Of Manor Care's 44 nursing homes in Ohio, four facilities were cited this year for incidents in which patients were put in "immediate jeopardy," Ohio Department of Health records show.
At a nursing home in Urbana, northeast of Dayton, a dementia patient was raped by another patient. In Fairfield, near Cincinnati, a patient died after being left outside in a wheelchair. And in Perrysburg this year, a patient prone to wandering was left unsupervised and fell down a flight of stairs and died.
"The woman resident dying in Perrysburg, it's regrettable, very regrettable, but they do happen. It's rare. Our record is good," Mr. Rump said.
The company said the deficiencies for the latest 12-month period declined 22 percent from the previous period and are 14 percent below the state average.
Sara Morman, a spokesman for the Ohio Health Department, said regulators do not comment on the overall record of a nursing home operator, preferring to let the citations, complaint level, or licensing issues tell how a specific location performed.
Ohio surveys patients and their relatives for quality and recommendations about nursing homes in the state. Of Manor Care's 44 locations in Ohio, 27 did not receive enough feedback for ratings in the latest survey. But 11 locations received ratings above the state average of 91 percent for overall quality.
Six Manor Care facilities fell below the average, with the Urbana location the company's lowest rated at 81 percent.
Ms. Laubert, the Ohio ombudsman, said while state inspectors haven't cited Manor Care facilities for many deficiencies, her network of regional ombudsmen "sure have had a lot of complaints about them."
She said the purchase by Carlyle provides a chance for improvement.
A positive sign, she explained, is the company has enrolled all 44 sites in a voluntary national effort to improve conditions in America's nursing homes. Companies pledge to meet three of eight standardized goals toward improvement and are monitored on how they proceed.
But the Service Employees International Union, which has protested the Carlyle takeover, said patient care is likely to decline and staffing is likely to be cut as the private equity firm tries to boost the chain's profits. The union represents 1,100 Manor Care workers.
The Toledo firm operates 28 nursing homes in Michigan, where the state average for violations is about eight per facility annually. The company's facilities average about 10 violations, said Sarah Slocum, Michigan's long-term care ombudsman. But few are of a life-threatening nature.
Michigan officials are more concerned about Manor Care's business model, she said.
The company focuses on short-term rehabilitation stays for patients, in part because it generates revenues and analysts have said it boosts profits. In Ohio last year, it took in 21,000 patients, but they stayed on average only about 94 days. Most go home or to other facilities, the firm said.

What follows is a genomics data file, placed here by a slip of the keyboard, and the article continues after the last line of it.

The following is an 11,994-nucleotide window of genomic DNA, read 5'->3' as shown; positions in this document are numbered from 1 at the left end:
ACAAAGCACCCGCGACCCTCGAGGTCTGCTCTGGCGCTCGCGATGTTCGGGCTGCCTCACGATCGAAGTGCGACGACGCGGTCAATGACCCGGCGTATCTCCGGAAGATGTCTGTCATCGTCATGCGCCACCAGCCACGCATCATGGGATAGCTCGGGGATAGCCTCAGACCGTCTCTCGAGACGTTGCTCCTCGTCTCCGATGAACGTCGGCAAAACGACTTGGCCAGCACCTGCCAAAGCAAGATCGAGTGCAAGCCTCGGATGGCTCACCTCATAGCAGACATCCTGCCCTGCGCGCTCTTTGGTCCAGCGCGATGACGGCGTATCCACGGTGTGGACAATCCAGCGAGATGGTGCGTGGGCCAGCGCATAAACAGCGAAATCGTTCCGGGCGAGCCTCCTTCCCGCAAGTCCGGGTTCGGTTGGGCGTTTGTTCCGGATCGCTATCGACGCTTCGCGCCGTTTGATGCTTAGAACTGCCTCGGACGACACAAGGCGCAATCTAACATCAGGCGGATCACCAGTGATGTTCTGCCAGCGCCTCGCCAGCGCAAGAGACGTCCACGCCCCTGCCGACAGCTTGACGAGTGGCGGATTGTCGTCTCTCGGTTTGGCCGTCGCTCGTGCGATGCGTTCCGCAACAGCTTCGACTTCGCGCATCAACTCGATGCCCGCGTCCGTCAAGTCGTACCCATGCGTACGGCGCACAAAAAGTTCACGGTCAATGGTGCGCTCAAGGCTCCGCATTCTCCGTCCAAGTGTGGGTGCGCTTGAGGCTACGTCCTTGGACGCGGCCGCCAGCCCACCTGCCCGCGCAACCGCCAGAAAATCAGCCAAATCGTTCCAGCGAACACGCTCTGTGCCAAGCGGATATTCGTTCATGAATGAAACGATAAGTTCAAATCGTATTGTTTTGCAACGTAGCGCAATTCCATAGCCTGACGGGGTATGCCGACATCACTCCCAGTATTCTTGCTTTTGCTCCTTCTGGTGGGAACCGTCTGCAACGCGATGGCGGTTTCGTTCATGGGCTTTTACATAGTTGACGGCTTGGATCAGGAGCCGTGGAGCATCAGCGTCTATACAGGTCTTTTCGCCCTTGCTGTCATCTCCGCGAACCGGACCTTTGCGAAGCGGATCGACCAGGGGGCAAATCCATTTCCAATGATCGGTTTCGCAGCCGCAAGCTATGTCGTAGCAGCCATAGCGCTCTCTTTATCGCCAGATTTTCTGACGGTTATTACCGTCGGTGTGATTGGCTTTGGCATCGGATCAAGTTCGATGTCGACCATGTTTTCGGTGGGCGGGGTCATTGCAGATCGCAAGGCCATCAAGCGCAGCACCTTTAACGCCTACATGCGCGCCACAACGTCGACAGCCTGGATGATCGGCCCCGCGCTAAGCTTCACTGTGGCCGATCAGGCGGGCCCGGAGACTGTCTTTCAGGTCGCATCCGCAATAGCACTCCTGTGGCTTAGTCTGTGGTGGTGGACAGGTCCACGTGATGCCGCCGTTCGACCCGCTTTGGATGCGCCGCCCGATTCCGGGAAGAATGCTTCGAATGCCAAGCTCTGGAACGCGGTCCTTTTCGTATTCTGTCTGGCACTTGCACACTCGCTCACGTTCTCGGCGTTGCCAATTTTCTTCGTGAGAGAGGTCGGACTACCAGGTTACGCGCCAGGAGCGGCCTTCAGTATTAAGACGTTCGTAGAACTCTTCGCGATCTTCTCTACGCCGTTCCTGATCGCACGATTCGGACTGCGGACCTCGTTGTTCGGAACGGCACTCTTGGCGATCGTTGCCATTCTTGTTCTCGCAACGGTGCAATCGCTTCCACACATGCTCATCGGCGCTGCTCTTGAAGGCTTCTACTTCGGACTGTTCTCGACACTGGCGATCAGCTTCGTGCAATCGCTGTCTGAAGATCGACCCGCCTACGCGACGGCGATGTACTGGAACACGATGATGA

Medicare, the federal health-care program for older people, is a significant payer for short-term stays, but Medicaid, providing health care for the poor, doesn't pay as much, Ms. Slocum said.
The problem, she explained, is Michigan law says the beds must be available to both, but Manor Care has dropped Medicaid certification on some beds.
"We have a problem with that and we're working on the issue to make sure it's enforced," she said. She declined to say whether any of the facilities had broken the law.
Her bigger worry is what Carlyle will do.
"Manor Care is a health-care business," she said. "Carlyle is not. Carlyle - their mission is to make money. It's a concern."
Officials of the local firm contend that the operating performance in its facilities will continue. Its staffing in Ohio exceeds state and federal requirements set by the Centers for Medicare and Medicaid Services, a federal agency.
Carlyle, according to public statements, hopes to make money by investing heavily, building facilities, and adding services and employees, rather than through cost or staff cuts.
Mr. Morgan, the analyst, said Carlyle will be able to do that.
Carlyle has a colorful history that has attracted attention.
Its list of former advisers includes former President George H.W. Bush. It sold a 7.5 percent stake in the firm last month to the Middle Eastern emirate of Abu Dhabi, and prior to 2001, its investors included the bin Laden family of Saudi Arabia, who sold its $2 million stake after Sept. 11, 2001.
Manor Care, though, has focused on moving forward. It sent letters this month to employees reaffirming its commitment to maintain quality care, staffing, and capital investment levels.
Mr. Guillard, who worked for 17 years at Harborside Healthcare, a private nursing home chain, said Carlyle has indicated that it has no desire to change Manor Care's business model.
The model, he said, is "You come to us, you get better, and you go home."
He added, "We had discussions with Carlyle all summer and this is not a situation of where they know better than [Manor Care chief executive] Paul Ormond.
" We understand health care extraordinarily well and they gave no indications they will move the company in a different direction."